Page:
I'm trying to compare the condition number of $A^TA$ if $A$ is symmetric or not. I know that the condition number of $A^T A$ is equal to $k(A)^2$, if $A$ is symmetric and invertible.

You have a proof, for example, here:

If $X$ is symmetric, show $k(X^2)$ = $k(X)^2$

Now I was wondering what can we say about $k(A^T A)$ if $A$ is not symmetric compared to when $A$ is symmetric.

In general, if $A$ and $B$ are a square matrix (of the same dimensions) we have $$cond(AB) \leq cond(A) cond(B)$$

See here for an explanation:

Condition number of a product of two matrices

So in my particular case I would have $cond(A^T A) \leq cond(A^T) cond(A)$

If $A$ is not symmetric, could in this case $cond(A^T A) \leq cond(A^T) cond(A)$ still hold because of equality or can we say for sure that we have an inequality? A proof would be nice.

  • $\begingroup$ In general, we indeed have $\kappa(A^TA) = \kappa(A)^2$, assuming you mean the condition number with respect to the Euclidean norm. The only special thing with symmetric matrices is that $A^TA = A^2$. $\endgroup$ Dec 22, 2016 at 0:14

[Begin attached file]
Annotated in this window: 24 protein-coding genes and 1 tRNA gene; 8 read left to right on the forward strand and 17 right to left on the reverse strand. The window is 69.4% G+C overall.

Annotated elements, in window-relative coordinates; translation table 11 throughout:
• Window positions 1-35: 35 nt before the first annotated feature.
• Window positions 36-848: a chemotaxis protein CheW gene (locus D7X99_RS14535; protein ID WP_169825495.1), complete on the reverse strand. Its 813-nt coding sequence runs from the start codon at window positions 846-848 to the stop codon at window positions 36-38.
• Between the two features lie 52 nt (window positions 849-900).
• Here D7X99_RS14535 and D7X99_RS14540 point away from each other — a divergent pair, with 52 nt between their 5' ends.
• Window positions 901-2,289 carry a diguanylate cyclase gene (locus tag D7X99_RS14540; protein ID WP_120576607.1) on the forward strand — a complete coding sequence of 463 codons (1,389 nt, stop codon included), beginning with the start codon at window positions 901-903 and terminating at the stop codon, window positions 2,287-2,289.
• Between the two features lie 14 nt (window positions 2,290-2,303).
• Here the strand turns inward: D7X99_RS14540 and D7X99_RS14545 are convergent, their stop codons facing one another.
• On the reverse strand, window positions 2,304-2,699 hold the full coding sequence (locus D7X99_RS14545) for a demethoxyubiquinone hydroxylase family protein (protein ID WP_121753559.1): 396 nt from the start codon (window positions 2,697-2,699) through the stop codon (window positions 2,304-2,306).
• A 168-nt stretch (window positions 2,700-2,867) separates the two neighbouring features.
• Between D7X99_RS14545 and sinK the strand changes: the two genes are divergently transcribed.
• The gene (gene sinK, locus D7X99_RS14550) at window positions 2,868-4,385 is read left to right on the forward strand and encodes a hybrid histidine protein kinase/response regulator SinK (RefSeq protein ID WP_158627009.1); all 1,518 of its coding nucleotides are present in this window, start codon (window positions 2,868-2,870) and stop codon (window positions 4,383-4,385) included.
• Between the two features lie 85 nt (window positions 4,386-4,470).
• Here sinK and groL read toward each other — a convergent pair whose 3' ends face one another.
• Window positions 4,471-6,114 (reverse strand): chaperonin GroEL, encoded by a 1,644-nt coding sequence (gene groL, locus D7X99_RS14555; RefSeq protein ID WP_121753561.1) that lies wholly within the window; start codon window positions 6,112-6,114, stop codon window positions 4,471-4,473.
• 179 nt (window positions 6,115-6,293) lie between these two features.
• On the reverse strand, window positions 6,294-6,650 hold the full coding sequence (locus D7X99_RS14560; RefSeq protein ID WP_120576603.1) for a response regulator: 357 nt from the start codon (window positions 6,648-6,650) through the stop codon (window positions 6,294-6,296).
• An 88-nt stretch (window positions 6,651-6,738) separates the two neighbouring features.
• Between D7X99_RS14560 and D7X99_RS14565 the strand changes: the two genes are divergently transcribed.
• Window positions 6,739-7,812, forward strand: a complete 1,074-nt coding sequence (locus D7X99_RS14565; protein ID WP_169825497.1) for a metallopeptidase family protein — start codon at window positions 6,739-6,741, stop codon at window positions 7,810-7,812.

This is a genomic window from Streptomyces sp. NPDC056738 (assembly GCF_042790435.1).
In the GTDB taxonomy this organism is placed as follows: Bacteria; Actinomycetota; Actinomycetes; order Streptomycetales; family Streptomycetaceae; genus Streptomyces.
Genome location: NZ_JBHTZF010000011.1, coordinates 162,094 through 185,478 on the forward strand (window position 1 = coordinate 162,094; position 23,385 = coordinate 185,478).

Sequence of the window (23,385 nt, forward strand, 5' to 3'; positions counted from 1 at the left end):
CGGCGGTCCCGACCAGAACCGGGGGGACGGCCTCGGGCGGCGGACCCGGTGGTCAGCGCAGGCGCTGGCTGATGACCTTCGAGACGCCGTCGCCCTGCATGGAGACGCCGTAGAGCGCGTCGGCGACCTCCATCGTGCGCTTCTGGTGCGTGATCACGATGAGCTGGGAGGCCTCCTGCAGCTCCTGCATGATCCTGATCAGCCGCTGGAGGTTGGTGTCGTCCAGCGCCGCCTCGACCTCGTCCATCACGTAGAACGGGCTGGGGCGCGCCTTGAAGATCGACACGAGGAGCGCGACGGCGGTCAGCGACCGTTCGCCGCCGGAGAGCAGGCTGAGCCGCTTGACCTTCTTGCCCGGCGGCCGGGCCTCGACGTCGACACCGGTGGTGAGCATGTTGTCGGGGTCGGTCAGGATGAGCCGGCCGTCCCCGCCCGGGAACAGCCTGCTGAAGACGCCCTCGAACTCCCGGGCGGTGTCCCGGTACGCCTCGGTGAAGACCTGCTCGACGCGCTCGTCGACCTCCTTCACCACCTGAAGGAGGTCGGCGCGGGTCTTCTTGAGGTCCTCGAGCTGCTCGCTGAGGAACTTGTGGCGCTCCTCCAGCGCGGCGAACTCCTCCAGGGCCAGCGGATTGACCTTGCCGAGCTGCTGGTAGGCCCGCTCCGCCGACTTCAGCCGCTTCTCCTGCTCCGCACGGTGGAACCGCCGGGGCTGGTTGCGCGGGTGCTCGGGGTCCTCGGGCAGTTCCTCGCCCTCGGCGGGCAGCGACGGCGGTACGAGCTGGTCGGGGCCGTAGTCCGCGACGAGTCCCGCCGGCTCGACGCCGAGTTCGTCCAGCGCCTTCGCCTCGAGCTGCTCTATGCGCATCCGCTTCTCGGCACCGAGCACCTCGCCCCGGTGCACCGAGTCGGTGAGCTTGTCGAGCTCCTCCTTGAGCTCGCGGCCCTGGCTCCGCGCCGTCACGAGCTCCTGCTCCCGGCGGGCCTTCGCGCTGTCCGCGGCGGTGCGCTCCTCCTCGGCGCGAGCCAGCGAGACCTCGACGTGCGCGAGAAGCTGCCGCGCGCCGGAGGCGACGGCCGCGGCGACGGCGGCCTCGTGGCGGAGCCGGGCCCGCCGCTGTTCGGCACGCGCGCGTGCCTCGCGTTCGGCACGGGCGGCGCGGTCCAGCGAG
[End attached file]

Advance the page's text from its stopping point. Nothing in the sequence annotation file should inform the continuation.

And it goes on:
1 Answer 1


The result still holds.

Let $A = \sum_{i=1}^{n} \sigma_i u_i v_i^T$ be the singular value decomposition of the real invertible matrix $n\times n$ matrix $A$ here $u_i$'s are orthogonal and $v_i$'s are orthogonal and $\sigma_1 \geq \sigma_2 \geq \dots \sigma_n > 0$. The condition number of $A$ is $\dfrac{\sigma_1}{\sigma_n}$.

Note $A^TA = \sum_{i=1}^{n} \sigma_i^2 v_i v_i^T$, this is a spectral and singular value decomposition of $A^TA$ and the condition number of $A^TA$ is given by $\dfrac{\sigma_1^2}{\sigma_n^2}$.

So the condition number of $A^TA$ is always the square of the condition number of $A$.


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